Hawk Eye

All's well with Maxwell

Glen Maxwell.

Glen Maxwell.  

Glenn Maxwell’s arrival at the crease is rarely meant to herald calmness. When he walked into bat against Sri Lanka on Sunday, Australia had just lost two wickets in the space of five deliveries. With 17-odd overs to go, there was a fair bit of work to do.



A calm head was required; Maxwell, many argue, doesn’t possess one. It’s the sort of flawed reasoning that the 26-year-old has battled throughout his career. His sense of calmness is different. Its manifestations contrast severely with our general understanding of that most vital attribute.



There was a moment during his first ODI hundred at the Sydney Cricket Ground that typified the player he has always hoped to become. Sri Lanka’s leg-spinner Seekkuge Prasanna was wristily flicked over the square-leg boundary for a six; two deliveries later, the ball had been reverse-slapped over point for four runs.



It’s Maxwell’s 360-degree mastery of the cricket field that places him in special company. Some of his shots are outrageous; not just positively. Many coaches would discourage their charges.



"I find red ball (cricket) the easiest because I’ve got so much time. There’s no pressure. I don’t feel any expectation playing in the red-ball game. I don’t feel like I have to prove anything to anyone. You can just go out there and do it. Where (in) one-day cricket you’ve got run rates, you’ve got all sorts of things that play on your mind as well as your own form and everything else that’s going on.”



Sadly for Maxwell, his form tailed away in all formats after the 2014 IPL. A 93 against Zimbabwe in August was followed by just one fifty in 14 ODI innings. Even the return to Test cricket was disappointing as he added to the narrative of failure that was scripted in a forgettable series against Pakistan in the UAE. Such was the subsequent contrast in fortunes that even Maxwell's place in Australia’s ODI eleven was put in doubt.



Phillip Hughes' death muddied waters on a personal front. Maxwell's grieving was no longer limited to the playing area.



The tide, however, turned favourably for the all-rounder when the Commonwealth Bank tri-series final was played against England over a month ago. Batting first, Australia had slipped to 60 for four in 17.4 overs. At the crease were Maxwell and Mitchell Marsh. The duo responded by adding 141 for the fifth wicket to rescue Australia; the Victoria player produced a match-winning 95 off 98 deliveries.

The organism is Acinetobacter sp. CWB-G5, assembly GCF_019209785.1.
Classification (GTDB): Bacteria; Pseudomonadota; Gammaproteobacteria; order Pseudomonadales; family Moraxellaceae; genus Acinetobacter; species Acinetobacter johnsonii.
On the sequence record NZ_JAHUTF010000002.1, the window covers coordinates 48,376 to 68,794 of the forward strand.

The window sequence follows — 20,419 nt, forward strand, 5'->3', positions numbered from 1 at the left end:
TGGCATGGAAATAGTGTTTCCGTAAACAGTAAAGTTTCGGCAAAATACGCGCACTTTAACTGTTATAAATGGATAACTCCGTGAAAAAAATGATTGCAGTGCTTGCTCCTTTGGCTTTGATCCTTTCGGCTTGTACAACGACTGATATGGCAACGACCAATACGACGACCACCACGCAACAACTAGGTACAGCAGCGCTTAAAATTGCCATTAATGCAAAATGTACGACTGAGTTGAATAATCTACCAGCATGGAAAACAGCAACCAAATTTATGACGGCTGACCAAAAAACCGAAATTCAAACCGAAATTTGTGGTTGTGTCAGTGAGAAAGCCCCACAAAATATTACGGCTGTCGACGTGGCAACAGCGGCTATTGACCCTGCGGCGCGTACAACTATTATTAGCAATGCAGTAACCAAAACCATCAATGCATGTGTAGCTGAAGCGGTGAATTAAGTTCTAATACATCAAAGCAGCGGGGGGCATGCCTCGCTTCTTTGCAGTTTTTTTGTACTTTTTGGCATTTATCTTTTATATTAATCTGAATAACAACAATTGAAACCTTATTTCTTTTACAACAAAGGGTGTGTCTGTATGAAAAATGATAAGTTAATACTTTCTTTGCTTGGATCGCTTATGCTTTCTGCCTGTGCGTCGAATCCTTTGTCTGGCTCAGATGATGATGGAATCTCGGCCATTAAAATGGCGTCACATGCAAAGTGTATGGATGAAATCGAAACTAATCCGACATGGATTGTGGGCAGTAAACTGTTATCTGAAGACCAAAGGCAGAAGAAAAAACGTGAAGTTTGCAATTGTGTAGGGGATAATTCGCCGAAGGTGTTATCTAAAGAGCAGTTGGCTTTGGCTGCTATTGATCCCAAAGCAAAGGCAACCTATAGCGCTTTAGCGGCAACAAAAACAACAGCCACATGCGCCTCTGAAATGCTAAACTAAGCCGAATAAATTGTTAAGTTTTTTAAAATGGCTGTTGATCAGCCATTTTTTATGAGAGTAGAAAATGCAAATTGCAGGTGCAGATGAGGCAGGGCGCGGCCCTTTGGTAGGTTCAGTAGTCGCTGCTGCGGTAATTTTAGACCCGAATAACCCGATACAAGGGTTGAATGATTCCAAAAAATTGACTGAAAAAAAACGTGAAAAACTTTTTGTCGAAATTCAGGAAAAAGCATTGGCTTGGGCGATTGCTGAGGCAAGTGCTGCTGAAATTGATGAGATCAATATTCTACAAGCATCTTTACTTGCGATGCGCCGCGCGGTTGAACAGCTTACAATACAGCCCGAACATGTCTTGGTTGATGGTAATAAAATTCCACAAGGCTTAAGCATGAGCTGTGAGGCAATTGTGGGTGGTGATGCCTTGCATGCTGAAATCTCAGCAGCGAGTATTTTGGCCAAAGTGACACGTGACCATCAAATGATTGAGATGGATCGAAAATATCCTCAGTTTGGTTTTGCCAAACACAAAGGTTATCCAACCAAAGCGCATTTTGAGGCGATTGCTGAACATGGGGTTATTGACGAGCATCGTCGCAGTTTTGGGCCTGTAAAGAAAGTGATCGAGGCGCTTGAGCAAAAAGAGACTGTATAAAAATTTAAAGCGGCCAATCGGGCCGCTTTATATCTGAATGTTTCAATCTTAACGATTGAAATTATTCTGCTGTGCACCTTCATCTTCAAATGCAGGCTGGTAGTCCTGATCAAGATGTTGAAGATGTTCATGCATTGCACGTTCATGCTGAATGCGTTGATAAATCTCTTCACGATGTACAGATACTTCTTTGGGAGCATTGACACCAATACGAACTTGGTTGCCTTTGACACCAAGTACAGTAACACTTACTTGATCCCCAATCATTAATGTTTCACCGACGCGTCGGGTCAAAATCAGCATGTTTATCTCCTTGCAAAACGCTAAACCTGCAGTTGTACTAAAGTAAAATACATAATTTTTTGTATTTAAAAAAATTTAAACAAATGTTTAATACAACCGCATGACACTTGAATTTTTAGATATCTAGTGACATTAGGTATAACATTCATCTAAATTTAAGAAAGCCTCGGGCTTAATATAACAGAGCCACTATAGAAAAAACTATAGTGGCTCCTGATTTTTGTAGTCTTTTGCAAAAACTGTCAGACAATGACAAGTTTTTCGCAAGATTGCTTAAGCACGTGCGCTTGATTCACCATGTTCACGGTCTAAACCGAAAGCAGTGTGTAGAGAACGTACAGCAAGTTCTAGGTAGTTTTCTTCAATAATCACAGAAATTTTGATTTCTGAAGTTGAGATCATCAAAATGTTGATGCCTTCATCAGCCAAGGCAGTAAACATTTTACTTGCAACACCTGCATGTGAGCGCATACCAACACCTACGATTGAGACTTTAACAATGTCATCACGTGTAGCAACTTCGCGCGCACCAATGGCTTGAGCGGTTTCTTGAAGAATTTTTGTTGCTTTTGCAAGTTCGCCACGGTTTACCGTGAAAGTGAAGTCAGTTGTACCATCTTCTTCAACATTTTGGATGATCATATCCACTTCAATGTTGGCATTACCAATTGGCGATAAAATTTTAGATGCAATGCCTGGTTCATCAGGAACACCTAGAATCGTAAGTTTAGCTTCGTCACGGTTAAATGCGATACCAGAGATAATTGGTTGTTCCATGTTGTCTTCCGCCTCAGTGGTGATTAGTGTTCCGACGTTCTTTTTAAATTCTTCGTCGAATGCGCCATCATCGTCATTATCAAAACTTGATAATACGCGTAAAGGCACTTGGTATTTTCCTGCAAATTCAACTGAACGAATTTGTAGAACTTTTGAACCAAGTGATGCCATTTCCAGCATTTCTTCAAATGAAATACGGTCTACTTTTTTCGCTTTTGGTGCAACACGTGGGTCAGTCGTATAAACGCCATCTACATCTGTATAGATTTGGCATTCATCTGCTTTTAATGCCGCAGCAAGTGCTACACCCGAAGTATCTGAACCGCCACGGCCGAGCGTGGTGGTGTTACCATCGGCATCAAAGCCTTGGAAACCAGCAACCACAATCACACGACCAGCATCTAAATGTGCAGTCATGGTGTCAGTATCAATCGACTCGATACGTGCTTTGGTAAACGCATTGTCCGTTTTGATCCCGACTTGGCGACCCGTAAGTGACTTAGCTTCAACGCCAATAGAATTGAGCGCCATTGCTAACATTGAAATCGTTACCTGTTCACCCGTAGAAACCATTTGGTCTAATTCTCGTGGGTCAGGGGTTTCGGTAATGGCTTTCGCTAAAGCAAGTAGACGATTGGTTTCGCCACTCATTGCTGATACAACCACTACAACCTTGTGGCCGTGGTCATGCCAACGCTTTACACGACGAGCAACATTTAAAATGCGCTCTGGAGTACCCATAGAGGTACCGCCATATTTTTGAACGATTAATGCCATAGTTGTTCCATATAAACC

Boosted by his batting display, Maxwell took four wickets through his off-breaks. From that day onwards, there have been no questions over his place in the side.



A difficult period had been overcome in time for the World Cup. Speaking after that knock against England, Maxwell said, “Every time I've played for whatever team, I've always tried to win the game for the team, and have the team's best interests at heart. Some people might not think so, some might think all those different shots are a way for me to stand out, which is complete rubbish. I suppose that's the toughest thing to deal with - when people don't understand, and have a crack at you for being something different, apart from the team. I don't want to be known as the 'Big Show' or anything like that - I just want to be known as an integral part of Australian cricket who is hopefully going to take us to the World Cup."



That’s why when he stepped out on Sunday, Australia felt better about itself. Even though four wickets were lost, there was Maxwell. If there was slight apprehension, it was coloured by memories of a distant past. With the century against Sri Lanka, for now, the narratives of failure have been deposited as far as some of Maxwell's longest sixes.



"To make the most of the opportunity shows that I'm taking bigger steps towards being that guy in the middle order that we can actually rely on," said Maxwell after his man-of-the-match performance in the tri-series final last month. The statement rings truer now.



On Maxwell’s slightly shaky foundations, Australia finally rests at ease.

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Printable version | Feb 25, 2020 4:43:37 PM | https://www.thehindu.com/opinion/blogs/blog-hawk-eye/article6974716.ece

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